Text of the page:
October 31, 2013
Swing N’ Scream
On Oct. 31 from 6:30 to 8 p.m., students can pay $1 for one swing on the BOLD giant swing or $5 for six swings. The BOLD giant swing is located between Blackstone Hall and the Hoge Building. All proceeds will go to the Human Society.
Dr. Robin Kowalski, associate professor of psychology at Clemson University, will be speaking about cyberbullying on Nov. 1 from 5 to 6 p.m. in Green 306. CE
Stop Hunger Now
The goal of this event hosted by the Wesley Foundation is to package 100,000 meals to send to schools all over the world. Meals will be packed in Krannert Ballroom on Nov. 1 from 5 to 10 p.m. and on Nov. 2 from 8 a.m. to 4 p.m.
“In God’s Land”
The lm “In God’s Land” will be
screened in Evans Auditorium on Nov.
1 from 7 to 9:30 p.m. The lmmaker,
Pankaj Rishi Kumar, will be present to answer questions. CE
KCAB Skate Night
KCAB is hosting a skate night on Nov. 1 from 11 p.m. to 1 a.m. at Fun Wheels in Rome. Fun Wheels is located at 2606 Calhoun Road NE.
KCAB and the multicultural ofce are
hosting a Koffeehouse in the Krannert Ballroom on Nov. 2 from 9 p.m. to midnight.
Career Fair Prep
On Nov. 5 from 11 a.m. to 12 p.m. and again from 5 to 6 p.m. in Krannert 250, the Career Center will be helping students prepare for job fairs and career expos.
Florence Reed, president and founder
of Sustainable Harvest International,
will be speaking about sustainable farming in the Krannert Ballroom on Nov. 5 from 8 to 10 p.m. CE
The lm “Girl Rising”, which is about the movement for girls’ education in
non-Western cultures, will be screened in the Krannert Ballroom on Nov. 6 from 6 to 8 p.m.
The Berry cheerleaders, Vikettes and Platinum Streetballers will be performing in the Cage Arena on Nov. 7 from 8 to 9:30 p.m. to celebrate the beginning of the basketball season.
BE IN THE YEARBOOK
LAST CHANCELAST CHANCE
THE BOOK ARRIVES IN APRIL
Outlaw receives award from Charter Fellows
Mary Outlaw, Senior Lecturer Emeritus in the department of teacher education, received this year’s 2013 Outstanding Service to the Profession of Teaching award.The award is given to teachers
who have made signicant
contributions to the profession of teaching. It is given by the Charter Fellows, a group of Berry alumni who graduated from the teacher education program and return to campus twice each year for professional development to renew their commitment to teaching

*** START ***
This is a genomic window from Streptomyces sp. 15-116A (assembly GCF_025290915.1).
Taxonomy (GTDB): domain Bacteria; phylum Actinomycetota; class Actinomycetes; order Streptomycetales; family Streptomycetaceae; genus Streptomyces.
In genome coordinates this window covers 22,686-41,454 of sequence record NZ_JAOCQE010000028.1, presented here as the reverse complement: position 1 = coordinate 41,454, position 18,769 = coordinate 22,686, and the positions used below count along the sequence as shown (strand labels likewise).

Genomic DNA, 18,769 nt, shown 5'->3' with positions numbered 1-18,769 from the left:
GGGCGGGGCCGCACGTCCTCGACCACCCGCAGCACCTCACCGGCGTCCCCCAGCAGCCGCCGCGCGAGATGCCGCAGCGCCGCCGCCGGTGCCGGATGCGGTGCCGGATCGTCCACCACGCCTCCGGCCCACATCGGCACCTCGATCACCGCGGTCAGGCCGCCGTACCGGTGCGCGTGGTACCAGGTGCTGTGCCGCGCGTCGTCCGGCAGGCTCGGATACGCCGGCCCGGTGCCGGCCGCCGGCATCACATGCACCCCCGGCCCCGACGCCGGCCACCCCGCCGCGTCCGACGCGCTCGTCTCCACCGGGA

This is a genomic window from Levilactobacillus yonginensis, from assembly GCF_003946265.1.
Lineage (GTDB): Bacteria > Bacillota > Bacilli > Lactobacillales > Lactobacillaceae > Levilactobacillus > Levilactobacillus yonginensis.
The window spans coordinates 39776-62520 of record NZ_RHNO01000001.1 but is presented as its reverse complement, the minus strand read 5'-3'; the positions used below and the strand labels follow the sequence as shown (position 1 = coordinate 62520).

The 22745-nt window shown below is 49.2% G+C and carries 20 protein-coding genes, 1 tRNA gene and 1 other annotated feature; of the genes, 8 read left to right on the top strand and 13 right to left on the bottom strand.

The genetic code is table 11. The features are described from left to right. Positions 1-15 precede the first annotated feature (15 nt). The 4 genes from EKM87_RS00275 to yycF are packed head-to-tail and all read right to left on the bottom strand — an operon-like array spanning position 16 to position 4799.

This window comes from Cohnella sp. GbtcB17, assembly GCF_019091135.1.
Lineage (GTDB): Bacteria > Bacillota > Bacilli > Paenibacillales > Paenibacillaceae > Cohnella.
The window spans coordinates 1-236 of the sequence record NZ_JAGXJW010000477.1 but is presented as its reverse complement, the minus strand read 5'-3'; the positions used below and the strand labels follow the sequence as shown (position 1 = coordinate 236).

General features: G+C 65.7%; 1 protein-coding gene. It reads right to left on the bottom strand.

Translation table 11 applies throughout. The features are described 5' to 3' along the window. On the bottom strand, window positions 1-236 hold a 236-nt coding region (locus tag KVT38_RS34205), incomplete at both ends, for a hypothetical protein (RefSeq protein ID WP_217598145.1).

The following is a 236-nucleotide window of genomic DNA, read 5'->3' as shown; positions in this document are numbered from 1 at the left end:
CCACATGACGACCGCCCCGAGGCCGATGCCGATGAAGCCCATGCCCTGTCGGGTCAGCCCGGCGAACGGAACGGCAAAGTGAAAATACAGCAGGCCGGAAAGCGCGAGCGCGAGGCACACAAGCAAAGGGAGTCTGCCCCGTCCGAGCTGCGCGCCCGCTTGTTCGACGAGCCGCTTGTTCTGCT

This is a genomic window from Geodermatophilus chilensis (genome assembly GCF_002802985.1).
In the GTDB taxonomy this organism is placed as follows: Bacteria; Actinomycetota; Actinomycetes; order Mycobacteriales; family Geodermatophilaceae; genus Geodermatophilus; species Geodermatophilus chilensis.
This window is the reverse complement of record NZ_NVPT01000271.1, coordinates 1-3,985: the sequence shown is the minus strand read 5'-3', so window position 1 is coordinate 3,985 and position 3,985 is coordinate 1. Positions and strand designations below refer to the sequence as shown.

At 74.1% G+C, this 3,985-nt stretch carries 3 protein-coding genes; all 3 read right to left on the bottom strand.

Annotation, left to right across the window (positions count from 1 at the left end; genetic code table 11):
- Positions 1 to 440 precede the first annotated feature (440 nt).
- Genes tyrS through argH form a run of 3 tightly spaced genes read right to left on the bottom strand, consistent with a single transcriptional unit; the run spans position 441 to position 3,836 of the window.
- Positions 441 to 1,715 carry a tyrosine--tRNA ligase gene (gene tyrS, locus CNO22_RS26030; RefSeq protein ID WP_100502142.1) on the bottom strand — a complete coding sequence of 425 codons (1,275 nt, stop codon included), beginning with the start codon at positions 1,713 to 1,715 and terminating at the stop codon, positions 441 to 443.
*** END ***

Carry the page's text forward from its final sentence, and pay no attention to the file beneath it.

and for fellowship with other teachers.Outlaw has taught at Berry for 21 years and teaches two curriculum and methods courses for early childhood education majors.Outlaw said you do not always know the difference your teaching makes for someone in the teaching profession, so recognition of outstanding service is treasured.As an educator at Berry, Outlaw’s goal is to prepare the best teachers in Georgia, the southeast and beyond.
“Reecting on the last ten to
twelve years of teaching, team teaching has been a key feature in the courses I have taught at Berry,” Outlaw said. “The mission—not to be ministered unto, but to minister—are features with which I
nd a nice philosophical t.”
Jacqueline McDowell, dean of the Charter School of Education and Human Sciences, said Outlaw has made outstanding contributions
to the eld of teacher education and
has developed effective methods for preparing teachers to teach in the classroom.“Dr. Outlaw is a trusted colleague, outstanding advisor of undergraduate students and a professor who loves working with college students as well as children in the community,” McDowell said.
SENIOR LECTURER EMERITUS IN THE TEACHER EDUCATION DEPARTMENT MARY OUTLAW HAS BEEN AWARDED the 2013 Outstanding Service to the Profession of Teaching award.
To celebrate Halloween, KCAB and Viking Fusion will be showing the
horror lm “Insidious” on Oct. 31 at 9
p.m. in the Ford Dining Hall.
CONTINUED FROM PG. 1
is working with Jay Daniel, associate professor of animal science, is focusing her research project on the role of the hormone grehlin in castrated
male sheep. Grehlin is made by
the stomach and stimulates feed intake. This hormone is also found in humans.
“There was a study in
people where they showed them pictures of food and grehlin
[levels] went up,” Daniel said. “We wanted to see if a similar
concept would work in animals where if they saw things that made them think they were going to eat, that that would
make grehlin go up too.”
To test this theory, Stockwell-
Goering and Daniel gathered a
group of sheep and put muzzles on some of them. A bucket of food was then placed near the sheep, but the sheep wearing muzzles could not eat. The experiment was also done at a feeding time that was unfamiliar to the sheep. The experiment was performed on castrated male sheep to eliminate the possible interference of sex hormones.
Stockwell-Goering and Daniel
worked on a similar experiment last year involving pregnant female sheep, and Stockwell-
Goering said that may have inuenced their results. Stockwell-Goering used
the funds from the grant to purchase the materials for the experiment, which included syringes and 6 mL tubes, and a fee to have the materials analyzed at the University of Missouri. The materials are still at the University of Missouri and are waiting to be analyzed.Applications to be a Synovus Scholar next year are due on March 24, 2014.